A man is crediting firefighters — and his watch — for saving his life after he fell through ice in Somersworth, New Hampshire, over the weekend.“And, of course, the hard part is thinking about my family, and nobody ever wants to get a call like that,” William Rogers said.The tech school teacher has been ice skating his whole life. On Sunday, he was on Salmon Falls River in Somersworth when the ice broke.“It was just that terrible feeling. ‘Oh my God. I’m going in the water,’” Rogers said.His glove was still on the ice next to the hole Rogers fell through when sister station WMUR visited the spot Monday.”First thing I did was try to walrus up on the ice knowing that I needed to get out of the water as quickly as possible and the ice just kept breaking underneath me,” Rogers said. No one was around and he couldn’t reach his phone. He was in the water for several minutes as hypothermia started setting in.“I remember telling myself, ‘OK, don’t panic. Don’t panic. Figure out what your options are here,’” Rogers said.As his breathing labored, Rogers turned to his Apple Watch. “It worked. Saved my life, I think,” Rogers said.He called 911. “So, I told them that I probably had 10 minutes before I was not gonna be able to respond anymore,” Rogers said.Somersworth firefighters were there in five minutes, who threw him a line and pulled him out.“I’m really grateful for them. So, thank those folks. I thank them,” Rogers said.“(He) kept his wits about him. He remained calm and he did what he had to do to ensure his survival,” Chief George Kramlinger of the Somersworth Fire Department said.This time of year, firefighters say going on ice is a gamble, especially over rivers.“It’s just really a dangerous situation getting on the ice and like I said, at this point, no ice is safe,” Kramlinger said.Rogers learned that the hard way.“Don’t go onto the ice unless you know exactly how thick it is,” Rogers said.Firefighters said ice is just too unpredictable in warmer weather, even for those who are experienced as Rogers is.

A man is crediting firefighters — and his watch — for saving his life after he fell through ice in Somersworth, New Hampshire, over the weekend.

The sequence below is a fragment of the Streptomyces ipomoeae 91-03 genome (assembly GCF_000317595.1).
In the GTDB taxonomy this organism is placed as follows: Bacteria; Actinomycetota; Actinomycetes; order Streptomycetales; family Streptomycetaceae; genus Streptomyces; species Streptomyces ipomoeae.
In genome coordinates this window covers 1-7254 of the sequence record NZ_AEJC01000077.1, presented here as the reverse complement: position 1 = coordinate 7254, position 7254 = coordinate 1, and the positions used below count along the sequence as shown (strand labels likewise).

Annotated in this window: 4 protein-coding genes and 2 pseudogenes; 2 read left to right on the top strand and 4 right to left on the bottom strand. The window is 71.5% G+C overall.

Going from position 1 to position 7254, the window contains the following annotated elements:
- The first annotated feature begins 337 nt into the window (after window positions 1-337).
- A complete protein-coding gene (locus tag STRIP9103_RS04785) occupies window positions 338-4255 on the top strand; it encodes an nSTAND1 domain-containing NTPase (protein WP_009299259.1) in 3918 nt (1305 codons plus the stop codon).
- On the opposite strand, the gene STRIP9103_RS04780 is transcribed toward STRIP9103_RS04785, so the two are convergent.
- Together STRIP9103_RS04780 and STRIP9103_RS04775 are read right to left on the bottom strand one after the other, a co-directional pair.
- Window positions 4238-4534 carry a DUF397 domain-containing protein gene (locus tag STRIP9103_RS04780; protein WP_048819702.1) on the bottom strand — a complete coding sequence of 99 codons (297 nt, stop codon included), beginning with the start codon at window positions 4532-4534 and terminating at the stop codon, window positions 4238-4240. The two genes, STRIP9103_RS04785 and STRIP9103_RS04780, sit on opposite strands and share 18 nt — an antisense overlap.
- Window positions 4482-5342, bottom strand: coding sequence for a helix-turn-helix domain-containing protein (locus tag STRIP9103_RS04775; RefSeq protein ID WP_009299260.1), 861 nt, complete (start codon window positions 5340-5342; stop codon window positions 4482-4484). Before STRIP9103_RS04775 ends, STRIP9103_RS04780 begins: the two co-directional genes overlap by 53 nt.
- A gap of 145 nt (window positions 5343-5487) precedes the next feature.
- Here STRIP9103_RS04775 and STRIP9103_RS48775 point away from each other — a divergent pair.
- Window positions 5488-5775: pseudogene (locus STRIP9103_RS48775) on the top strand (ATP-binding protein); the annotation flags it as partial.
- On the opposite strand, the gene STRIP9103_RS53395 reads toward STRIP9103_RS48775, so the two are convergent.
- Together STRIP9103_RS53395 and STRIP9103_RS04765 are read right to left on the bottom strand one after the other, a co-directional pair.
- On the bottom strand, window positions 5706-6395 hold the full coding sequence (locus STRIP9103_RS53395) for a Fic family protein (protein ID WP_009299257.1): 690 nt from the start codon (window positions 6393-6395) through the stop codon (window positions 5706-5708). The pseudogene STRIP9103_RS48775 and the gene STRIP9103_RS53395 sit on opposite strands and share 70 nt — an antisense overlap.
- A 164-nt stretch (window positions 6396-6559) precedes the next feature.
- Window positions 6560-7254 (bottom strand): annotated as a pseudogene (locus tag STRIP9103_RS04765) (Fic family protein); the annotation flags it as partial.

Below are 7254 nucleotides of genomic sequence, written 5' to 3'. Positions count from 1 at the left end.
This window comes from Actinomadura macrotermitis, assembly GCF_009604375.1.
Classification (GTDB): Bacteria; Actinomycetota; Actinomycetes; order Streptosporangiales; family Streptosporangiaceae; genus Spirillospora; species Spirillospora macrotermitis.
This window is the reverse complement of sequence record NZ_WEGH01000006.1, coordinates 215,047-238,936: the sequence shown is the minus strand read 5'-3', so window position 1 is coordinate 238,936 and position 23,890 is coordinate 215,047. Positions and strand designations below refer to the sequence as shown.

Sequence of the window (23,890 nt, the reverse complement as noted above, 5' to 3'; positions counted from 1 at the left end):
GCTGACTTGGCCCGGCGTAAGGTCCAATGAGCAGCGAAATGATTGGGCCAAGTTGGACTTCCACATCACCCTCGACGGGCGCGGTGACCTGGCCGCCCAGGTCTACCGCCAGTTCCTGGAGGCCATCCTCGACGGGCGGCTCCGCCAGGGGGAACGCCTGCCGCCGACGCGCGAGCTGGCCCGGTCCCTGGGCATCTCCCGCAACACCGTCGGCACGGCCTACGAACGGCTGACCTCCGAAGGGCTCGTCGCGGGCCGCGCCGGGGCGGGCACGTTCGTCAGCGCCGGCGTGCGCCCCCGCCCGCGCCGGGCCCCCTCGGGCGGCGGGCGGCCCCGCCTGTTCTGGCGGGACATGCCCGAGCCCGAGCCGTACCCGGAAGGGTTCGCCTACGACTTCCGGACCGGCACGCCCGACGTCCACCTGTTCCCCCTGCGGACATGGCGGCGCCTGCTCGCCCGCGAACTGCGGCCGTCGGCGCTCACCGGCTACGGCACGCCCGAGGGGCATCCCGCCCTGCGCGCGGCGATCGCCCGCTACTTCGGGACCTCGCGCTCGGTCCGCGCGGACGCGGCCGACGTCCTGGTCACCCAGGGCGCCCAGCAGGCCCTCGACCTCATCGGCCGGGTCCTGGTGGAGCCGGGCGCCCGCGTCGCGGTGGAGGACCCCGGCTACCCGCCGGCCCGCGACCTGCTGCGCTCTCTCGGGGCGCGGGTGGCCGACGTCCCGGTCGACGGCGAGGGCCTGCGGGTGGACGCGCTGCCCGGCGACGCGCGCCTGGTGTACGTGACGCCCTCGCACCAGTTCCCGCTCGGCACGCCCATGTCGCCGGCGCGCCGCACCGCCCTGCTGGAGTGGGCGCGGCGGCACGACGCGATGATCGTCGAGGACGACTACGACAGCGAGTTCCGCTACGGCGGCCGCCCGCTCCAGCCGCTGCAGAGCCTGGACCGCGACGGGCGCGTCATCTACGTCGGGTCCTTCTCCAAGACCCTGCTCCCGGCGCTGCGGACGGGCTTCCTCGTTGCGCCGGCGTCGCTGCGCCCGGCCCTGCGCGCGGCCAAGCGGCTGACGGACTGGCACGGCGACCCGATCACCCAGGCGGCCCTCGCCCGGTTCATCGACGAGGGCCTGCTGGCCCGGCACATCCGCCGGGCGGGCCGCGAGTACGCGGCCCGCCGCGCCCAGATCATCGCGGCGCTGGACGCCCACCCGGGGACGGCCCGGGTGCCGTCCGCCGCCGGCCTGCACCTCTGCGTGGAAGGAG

Advertisement

“And, of course, the hard part is thinking about my family, and nobody ever wants to get a call like that,” William Rogers said.

The tech school teacher has been ice skating his whole life. On Sunday, he was on Salmon Falls River in Somersworth when the ice broke.

“It was just that terrible feeling. ‘Oh my God. I’m going in the water,’” Rogers said.

His glove was still on the ice next to the hole Rogers fell through when sister station WMUR visited the spot Monday.

“First thing I did was try to walrus up on the ice knowing that I needed to get out of the water as quickly as possible and the ice just kept breaking underneath me,” Rogers said.

No one was around and he couldn’t reach his phone. He was in the water for several minutes as hypothermia started setting in.

“I remember telling myself, ‘OK, don’t panic. Don’t panic. Figure out what your options are here,’” Rogers said.

As his breathing labored, Rogers turned to his Apple Watch.

“It worked. Saved my life, I think,” Rogers said.

He called 911.

“So, I told them that I probably had 10 minutes before I was not gonna be able to respond anymore,” Rogers said.

Somersworth firefighters were there in five minutes, who threw him a line and pulled him out.

“I’m really grateful for them. So, thank those folks. I thank them,” Rogers said.

“(He) kept his wits about him. He remained calm and he did what he had to do to ensure his survival,” Chief George Kramlinger of the Somersworth Fire Department said.

This time of year, firefighters say going on ice is a gamble, especially over rivers.

“It’s just really a dangerous situation getting on the ice and like I said, at this point, no ice is safe,” Kramlinger said.

Rogers learned that the hard way.

“Don’t go onto the ice unless you know exactly how thick it is,” Rogers said.

Firefighters said ice is just too unpredictable in warmer weather, even for those who are experienced as Rogers is.

Source